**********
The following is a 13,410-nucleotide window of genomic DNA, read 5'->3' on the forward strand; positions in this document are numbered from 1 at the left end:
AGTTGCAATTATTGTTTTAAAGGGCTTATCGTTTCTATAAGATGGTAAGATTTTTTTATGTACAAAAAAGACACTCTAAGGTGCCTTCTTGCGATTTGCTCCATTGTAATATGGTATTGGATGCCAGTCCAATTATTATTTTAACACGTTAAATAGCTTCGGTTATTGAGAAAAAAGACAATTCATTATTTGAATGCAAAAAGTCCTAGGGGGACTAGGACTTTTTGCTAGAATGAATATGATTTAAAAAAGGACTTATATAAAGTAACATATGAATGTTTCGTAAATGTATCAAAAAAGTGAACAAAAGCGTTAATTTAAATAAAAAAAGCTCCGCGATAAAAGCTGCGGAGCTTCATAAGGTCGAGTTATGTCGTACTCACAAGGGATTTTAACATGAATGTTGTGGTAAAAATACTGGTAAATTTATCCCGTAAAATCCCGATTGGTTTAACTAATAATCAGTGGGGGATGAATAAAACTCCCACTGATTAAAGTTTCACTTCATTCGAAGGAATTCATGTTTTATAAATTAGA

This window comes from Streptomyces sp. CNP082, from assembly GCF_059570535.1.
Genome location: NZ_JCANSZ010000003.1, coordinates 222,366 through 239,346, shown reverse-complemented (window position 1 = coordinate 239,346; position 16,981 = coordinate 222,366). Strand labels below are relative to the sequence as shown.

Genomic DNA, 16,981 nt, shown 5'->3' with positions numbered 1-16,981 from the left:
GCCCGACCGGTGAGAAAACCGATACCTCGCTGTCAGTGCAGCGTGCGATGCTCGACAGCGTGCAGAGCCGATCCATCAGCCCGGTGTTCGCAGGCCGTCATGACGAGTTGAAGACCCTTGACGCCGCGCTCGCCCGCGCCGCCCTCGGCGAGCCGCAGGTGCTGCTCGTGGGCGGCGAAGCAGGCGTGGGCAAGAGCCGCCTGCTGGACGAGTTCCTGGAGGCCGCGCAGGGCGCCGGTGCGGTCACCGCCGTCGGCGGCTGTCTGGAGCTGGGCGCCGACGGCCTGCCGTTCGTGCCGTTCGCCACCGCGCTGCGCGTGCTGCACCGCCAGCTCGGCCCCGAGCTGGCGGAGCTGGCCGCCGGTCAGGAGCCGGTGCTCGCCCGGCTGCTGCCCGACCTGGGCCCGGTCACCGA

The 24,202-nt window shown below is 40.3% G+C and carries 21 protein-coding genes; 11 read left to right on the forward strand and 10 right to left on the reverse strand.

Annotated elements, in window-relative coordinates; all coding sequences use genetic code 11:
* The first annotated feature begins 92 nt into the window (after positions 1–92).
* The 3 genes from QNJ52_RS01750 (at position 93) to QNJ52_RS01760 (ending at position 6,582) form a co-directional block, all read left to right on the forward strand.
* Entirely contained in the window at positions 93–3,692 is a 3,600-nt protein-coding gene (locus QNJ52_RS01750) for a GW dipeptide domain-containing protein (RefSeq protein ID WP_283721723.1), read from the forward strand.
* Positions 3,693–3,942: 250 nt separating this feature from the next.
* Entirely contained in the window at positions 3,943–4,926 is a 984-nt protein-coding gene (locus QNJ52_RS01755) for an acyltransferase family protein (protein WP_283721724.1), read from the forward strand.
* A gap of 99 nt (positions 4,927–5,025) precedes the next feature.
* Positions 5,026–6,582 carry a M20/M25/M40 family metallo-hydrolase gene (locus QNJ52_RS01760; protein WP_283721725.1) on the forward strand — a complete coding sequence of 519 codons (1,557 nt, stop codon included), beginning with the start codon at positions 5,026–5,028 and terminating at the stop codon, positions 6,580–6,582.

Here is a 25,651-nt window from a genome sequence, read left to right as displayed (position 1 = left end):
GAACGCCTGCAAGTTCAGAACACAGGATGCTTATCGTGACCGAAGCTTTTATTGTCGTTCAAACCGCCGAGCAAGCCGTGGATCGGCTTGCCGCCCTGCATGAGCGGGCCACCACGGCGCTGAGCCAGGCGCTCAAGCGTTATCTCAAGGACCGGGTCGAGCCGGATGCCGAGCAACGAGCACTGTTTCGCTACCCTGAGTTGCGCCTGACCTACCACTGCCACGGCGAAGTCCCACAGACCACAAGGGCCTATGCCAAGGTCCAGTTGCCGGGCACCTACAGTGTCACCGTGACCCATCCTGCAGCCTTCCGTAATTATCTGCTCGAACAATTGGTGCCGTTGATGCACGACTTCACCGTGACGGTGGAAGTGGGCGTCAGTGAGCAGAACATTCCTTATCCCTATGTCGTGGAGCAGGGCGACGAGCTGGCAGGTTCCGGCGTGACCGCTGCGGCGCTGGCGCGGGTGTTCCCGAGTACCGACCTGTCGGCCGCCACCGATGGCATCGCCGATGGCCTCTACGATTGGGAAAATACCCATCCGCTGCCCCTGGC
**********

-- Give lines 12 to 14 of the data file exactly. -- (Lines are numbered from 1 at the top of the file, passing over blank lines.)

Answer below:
* Positions 3,693–3,942: 250 nt separating this feature from the next.
* Entirely contained in the window at positions 3,943–4,926 is a 984-nt protein-coding gene (locus QNJ52_RS01755) for an acyltransferase family protein (protein WP_283721724.1), read from the forward strand.
* A gap of 99 nt (positions 4,927–5,025) precedes the next feature.